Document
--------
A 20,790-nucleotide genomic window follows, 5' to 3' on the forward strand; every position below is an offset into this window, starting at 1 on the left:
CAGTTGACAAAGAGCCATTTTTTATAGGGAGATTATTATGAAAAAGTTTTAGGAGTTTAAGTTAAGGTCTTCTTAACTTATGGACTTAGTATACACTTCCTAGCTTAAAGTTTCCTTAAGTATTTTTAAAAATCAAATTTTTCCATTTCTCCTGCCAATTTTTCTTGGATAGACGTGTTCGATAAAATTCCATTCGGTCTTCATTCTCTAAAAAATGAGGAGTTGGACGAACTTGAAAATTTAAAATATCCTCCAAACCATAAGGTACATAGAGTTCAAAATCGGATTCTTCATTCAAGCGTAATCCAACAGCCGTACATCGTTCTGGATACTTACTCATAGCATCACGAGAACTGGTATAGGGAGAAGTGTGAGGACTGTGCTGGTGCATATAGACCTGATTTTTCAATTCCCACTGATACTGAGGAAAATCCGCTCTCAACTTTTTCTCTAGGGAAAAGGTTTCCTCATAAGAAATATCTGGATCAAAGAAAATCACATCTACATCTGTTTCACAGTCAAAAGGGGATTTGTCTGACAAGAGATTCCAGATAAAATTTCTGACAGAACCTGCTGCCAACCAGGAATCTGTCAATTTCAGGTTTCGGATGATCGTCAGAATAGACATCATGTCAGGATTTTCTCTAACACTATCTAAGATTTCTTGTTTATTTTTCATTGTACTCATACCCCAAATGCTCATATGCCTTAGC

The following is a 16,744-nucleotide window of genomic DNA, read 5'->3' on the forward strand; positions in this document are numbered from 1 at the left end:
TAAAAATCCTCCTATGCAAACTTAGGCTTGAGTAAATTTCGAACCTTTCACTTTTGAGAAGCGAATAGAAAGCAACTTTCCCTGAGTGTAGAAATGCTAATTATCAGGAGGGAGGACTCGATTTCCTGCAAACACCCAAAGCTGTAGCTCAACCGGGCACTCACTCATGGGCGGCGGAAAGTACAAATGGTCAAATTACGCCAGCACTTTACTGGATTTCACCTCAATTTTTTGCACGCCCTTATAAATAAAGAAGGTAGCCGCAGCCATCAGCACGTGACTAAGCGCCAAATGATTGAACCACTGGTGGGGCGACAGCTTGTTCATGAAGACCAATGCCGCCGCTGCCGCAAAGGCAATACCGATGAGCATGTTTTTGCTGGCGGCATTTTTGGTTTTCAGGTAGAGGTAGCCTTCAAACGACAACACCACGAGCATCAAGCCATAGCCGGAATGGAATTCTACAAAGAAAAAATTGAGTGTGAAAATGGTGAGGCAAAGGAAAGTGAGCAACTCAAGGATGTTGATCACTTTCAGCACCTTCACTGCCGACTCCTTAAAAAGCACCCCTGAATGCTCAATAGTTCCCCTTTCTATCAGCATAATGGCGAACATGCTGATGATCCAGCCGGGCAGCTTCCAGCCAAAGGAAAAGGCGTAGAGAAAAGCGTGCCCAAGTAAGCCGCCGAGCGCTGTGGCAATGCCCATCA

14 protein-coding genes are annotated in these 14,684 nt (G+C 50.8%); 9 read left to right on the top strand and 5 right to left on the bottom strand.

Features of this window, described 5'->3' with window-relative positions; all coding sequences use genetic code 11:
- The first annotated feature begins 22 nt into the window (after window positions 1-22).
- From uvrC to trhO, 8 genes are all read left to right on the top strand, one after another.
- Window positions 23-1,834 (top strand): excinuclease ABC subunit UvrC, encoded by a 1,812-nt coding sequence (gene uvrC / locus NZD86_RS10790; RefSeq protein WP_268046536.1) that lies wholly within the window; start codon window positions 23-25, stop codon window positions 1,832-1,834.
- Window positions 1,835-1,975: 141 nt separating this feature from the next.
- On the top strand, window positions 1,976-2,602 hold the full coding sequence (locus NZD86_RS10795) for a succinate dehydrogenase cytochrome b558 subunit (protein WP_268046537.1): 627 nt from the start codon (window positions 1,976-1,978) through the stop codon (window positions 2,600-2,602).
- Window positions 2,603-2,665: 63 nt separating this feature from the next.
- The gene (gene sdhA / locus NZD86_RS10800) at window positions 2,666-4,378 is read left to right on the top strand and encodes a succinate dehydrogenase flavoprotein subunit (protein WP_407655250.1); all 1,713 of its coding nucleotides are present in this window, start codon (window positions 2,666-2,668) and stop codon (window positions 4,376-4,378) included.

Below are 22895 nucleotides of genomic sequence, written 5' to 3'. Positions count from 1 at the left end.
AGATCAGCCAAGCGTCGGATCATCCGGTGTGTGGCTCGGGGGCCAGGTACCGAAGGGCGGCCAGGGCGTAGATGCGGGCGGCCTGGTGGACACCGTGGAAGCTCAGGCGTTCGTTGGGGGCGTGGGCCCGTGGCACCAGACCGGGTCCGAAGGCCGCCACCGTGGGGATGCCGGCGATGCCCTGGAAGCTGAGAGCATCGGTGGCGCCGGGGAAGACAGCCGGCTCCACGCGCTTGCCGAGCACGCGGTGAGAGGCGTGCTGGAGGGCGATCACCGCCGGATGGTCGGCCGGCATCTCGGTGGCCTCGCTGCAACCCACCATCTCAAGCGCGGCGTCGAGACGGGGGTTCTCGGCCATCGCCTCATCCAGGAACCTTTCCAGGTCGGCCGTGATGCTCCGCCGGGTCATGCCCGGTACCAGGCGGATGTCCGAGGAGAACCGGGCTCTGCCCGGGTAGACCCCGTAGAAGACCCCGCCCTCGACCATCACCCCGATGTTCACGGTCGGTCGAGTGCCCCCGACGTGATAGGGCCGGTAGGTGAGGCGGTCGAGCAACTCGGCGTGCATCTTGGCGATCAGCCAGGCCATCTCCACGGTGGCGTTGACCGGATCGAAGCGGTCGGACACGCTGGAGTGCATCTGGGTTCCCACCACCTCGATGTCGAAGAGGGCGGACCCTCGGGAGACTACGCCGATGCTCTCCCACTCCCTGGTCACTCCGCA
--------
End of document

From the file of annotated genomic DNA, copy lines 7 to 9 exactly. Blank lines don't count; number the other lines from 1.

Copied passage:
- The first annotated feature begins 22 nt into the window (after window positions 1-22).
- From uvrC to trhO, 8 genes are all read left to right on the top strand, one after another.
- Window positions 23-1,834 (top strand): excinuclease ABC subunit UvrC, encoded by a 1,812-nt coding sequence (gene uvrC / locus NZD86_RS10790; RefSeq protein WP_268046536.1) that lies wholly within the window; start codon window positions 23-25, stop codon window positions 1,832-1,834.